As the chased hart with vehemence

As the chased hart with vehemence

Published in 2 hymnals

Representative Text

1 As the chas'd hart with vehemence
pants for the cooling brooks;
So pants my soul for Thee, O GOD,
for Thee so longing looks.
2 My soul for GOD, the living God,
does thirst exceedingly:
Oh, when before the face of GOD
come and appear shall I!

3 My flowing tears have been to me,
as food by night and day;
While, taunting, constantly to me,
"where is thy God?" they say.
4 My soul is poured out in me,
as this I think upon;
How to GOD's house with multitudes
I in times past have gone;

With them, I with the voice of joy,
and praise in triumph sung;
With multitudes, who as we went,
with joy did leap along.
O why art thou cast down my soul?
And why in such distress?
Hope thou in GOD: Him praise I shall:
for health* is from his face.

[2 Part]

6 My God, my soul is quite cast down;
Thee therefore mind I will,
From Jordan-land, and Hermon-mount,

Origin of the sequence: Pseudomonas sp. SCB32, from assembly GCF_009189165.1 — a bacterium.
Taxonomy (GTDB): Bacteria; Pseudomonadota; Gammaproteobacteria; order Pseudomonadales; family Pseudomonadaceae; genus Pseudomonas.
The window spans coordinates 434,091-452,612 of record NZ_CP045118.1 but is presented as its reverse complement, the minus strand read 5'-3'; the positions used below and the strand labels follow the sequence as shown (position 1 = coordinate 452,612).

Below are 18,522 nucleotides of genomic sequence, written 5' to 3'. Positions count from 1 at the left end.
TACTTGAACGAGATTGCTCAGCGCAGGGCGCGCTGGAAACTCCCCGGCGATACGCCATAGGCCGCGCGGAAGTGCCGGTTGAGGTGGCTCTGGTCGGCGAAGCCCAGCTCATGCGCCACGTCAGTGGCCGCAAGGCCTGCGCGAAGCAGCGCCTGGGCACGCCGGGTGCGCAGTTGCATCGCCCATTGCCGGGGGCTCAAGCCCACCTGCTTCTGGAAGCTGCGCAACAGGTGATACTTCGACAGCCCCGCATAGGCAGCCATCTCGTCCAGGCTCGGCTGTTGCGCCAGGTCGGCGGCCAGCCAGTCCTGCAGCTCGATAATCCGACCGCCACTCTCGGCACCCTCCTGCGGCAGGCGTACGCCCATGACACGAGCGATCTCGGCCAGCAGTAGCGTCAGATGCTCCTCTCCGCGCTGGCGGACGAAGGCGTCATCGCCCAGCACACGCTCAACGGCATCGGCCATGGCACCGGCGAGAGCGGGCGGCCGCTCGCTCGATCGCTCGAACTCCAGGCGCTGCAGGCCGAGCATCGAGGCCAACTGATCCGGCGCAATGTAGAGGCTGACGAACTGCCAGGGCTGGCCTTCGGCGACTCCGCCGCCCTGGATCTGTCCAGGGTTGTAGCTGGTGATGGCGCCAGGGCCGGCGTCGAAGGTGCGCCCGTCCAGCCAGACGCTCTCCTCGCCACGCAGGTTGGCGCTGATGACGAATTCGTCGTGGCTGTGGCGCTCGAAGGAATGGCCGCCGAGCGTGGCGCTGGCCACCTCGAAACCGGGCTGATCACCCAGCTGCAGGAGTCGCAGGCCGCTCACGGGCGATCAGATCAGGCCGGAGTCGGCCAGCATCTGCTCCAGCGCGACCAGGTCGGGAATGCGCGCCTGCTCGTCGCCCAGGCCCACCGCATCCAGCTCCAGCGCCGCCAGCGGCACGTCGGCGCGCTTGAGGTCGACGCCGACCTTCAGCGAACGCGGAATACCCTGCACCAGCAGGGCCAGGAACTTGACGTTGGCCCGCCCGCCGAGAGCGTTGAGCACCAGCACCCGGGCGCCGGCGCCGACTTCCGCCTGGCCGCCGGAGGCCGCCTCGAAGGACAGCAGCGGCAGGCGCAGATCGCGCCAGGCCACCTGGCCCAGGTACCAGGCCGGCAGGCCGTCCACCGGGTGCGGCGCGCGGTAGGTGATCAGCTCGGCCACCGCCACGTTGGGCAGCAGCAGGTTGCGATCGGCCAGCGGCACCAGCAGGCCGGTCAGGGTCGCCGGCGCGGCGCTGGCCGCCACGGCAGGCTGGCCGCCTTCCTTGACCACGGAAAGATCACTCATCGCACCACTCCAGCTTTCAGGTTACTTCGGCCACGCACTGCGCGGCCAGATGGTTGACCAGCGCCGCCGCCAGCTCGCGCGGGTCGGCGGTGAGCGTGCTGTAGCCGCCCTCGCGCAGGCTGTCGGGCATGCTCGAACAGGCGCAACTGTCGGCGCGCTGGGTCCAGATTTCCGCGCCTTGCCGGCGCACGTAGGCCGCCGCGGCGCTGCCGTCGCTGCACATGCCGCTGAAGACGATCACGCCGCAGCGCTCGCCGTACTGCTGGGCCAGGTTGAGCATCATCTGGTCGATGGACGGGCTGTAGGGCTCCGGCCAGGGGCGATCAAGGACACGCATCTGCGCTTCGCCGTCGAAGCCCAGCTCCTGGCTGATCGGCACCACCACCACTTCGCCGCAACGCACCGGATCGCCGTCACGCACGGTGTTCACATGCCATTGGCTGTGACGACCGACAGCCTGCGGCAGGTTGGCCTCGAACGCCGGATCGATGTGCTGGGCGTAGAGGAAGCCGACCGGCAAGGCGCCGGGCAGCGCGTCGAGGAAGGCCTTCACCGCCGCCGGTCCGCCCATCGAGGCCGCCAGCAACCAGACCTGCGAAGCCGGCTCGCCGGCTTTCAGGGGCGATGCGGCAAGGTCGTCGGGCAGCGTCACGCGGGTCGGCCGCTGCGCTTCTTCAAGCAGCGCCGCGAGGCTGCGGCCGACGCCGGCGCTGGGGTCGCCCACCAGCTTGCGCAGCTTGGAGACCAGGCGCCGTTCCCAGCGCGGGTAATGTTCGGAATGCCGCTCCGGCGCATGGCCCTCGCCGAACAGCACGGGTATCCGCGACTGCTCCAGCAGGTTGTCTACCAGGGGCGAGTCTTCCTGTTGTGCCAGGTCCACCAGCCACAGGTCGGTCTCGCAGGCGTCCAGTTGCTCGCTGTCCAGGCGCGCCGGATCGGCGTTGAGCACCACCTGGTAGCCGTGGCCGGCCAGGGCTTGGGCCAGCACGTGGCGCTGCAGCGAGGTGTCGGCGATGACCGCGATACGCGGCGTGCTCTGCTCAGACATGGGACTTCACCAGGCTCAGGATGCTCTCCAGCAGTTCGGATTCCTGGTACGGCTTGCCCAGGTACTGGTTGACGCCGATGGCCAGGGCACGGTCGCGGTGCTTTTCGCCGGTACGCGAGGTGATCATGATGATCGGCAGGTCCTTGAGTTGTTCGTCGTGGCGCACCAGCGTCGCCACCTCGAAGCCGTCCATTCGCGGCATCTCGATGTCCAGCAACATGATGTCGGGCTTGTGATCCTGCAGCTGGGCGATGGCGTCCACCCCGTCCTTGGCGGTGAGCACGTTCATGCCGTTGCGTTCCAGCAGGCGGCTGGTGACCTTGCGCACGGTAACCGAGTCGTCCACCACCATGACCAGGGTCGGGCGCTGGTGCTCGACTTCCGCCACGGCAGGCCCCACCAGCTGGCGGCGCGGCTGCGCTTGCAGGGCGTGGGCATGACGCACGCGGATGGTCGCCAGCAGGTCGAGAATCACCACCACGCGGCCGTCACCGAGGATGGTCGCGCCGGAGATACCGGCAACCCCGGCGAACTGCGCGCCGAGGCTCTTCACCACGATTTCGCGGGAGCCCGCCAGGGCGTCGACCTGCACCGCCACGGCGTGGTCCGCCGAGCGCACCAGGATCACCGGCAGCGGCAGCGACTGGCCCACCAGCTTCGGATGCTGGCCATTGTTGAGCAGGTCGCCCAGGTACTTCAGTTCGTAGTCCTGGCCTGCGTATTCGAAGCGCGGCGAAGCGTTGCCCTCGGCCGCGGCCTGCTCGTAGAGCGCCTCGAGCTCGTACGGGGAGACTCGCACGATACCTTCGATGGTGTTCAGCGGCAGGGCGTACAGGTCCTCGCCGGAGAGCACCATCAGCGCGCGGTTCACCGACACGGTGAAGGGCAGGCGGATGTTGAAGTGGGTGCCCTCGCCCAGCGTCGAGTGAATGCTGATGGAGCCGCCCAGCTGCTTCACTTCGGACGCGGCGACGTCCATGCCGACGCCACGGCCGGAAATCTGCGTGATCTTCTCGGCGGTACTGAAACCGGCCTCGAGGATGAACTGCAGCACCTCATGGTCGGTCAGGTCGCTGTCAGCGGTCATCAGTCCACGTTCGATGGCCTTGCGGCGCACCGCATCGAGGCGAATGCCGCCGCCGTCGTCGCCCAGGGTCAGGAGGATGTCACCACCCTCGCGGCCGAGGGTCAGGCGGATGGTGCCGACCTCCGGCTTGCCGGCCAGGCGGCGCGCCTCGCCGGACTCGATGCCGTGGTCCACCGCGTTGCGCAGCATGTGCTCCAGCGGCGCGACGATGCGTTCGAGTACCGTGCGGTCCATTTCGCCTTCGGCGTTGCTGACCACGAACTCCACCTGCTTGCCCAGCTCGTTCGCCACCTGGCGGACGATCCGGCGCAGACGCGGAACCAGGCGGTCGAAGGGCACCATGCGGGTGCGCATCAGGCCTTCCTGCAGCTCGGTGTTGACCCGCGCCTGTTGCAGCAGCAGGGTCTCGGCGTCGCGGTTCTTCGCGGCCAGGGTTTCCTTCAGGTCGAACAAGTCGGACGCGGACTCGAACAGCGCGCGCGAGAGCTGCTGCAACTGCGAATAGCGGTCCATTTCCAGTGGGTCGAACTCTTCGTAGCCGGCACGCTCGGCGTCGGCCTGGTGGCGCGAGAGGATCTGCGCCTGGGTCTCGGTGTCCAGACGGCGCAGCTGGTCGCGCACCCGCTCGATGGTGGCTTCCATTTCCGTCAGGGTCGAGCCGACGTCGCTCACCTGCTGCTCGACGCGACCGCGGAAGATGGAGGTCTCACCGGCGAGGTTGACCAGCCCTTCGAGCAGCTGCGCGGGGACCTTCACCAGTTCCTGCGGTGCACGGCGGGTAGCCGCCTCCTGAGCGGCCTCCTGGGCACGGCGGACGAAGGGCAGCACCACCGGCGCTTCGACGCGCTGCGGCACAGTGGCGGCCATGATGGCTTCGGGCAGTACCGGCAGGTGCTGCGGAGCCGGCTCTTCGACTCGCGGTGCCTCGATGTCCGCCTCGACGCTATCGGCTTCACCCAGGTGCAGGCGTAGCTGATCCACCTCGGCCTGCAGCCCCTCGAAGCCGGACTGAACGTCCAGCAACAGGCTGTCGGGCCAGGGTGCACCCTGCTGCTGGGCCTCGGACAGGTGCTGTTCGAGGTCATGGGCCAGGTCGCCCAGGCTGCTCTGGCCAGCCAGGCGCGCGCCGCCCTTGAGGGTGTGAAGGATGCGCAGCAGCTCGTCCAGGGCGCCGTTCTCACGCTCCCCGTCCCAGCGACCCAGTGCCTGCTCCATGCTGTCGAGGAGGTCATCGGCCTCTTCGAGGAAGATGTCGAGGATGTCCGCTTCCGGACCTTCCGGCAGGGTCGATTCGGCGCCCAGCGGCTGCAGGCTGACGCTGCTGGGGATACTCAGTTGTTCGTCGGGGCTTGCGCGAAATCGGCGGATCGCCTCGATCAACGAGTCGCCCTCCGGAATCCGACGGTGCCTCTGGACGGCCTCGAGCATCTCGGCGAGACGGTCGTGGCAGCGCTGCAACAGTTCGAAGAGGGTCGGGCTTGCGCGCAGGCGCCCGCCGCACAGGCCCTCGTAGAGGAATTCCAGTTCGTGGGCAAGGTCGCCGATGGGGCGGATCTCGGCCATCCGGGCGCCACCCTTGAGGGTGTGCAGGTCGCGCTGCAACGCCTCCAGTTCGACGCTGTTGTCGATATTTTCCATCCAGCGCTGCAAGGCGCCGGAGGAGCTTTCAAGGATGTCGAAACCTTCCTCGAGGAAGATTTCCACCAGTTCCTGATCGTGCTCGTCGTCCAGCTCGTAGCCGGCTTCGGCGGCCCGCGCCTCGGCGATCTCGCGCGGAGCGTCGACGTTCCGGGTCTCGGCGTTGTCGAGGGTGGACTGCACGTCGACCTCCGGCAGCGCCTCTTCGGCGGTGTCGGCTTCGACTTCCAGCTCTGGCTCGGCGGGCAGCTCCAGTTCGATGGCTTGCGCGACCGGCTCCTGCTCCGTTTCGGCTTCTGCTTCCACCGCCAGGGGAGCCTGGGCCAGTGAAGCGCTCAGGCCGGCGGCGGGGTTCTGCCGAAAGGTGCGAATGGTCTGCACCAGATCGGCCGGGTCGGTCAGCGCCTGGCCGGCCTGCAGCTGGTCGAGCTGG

and from the Mizar-hill.
7 At sounding of thy water-spouts,
deep loud to deep does call;
thy dashing waves pass over me,
thy rolling billows all.

8 His loving-kindness yet the LORD,
command will in the day;
And in the night his songs with me;
to God my life I'll pray.
9 To God my rock, I'll say, "O why
"dost Thou forget me so?
"Why go I mourning grievously,
"oppressed by my foe?"

10 As with a sword within my bones,
so me my foes upbraid;
While ev'ry day they say to me,
"where is thy God, thy aid?"
11 My soul, O wherefore dost thou bow
thy self down heavily?
And wherefore so disquieted,
and troubled art in me?

Hope thou in GOD, because I shall
with praise Him yet advance;
Who is my God; He also is
health of my countenance.

Source: The Psalms Hymns and Spiritual Songs of the Old and New Testament, faithfully translated into English Metre: being the New-England Psalm-Book, revised and improved... (2nd ed.) #PXLII

Text Information

First Line: As the chased hart with vehemence
Copyright: Public Domain



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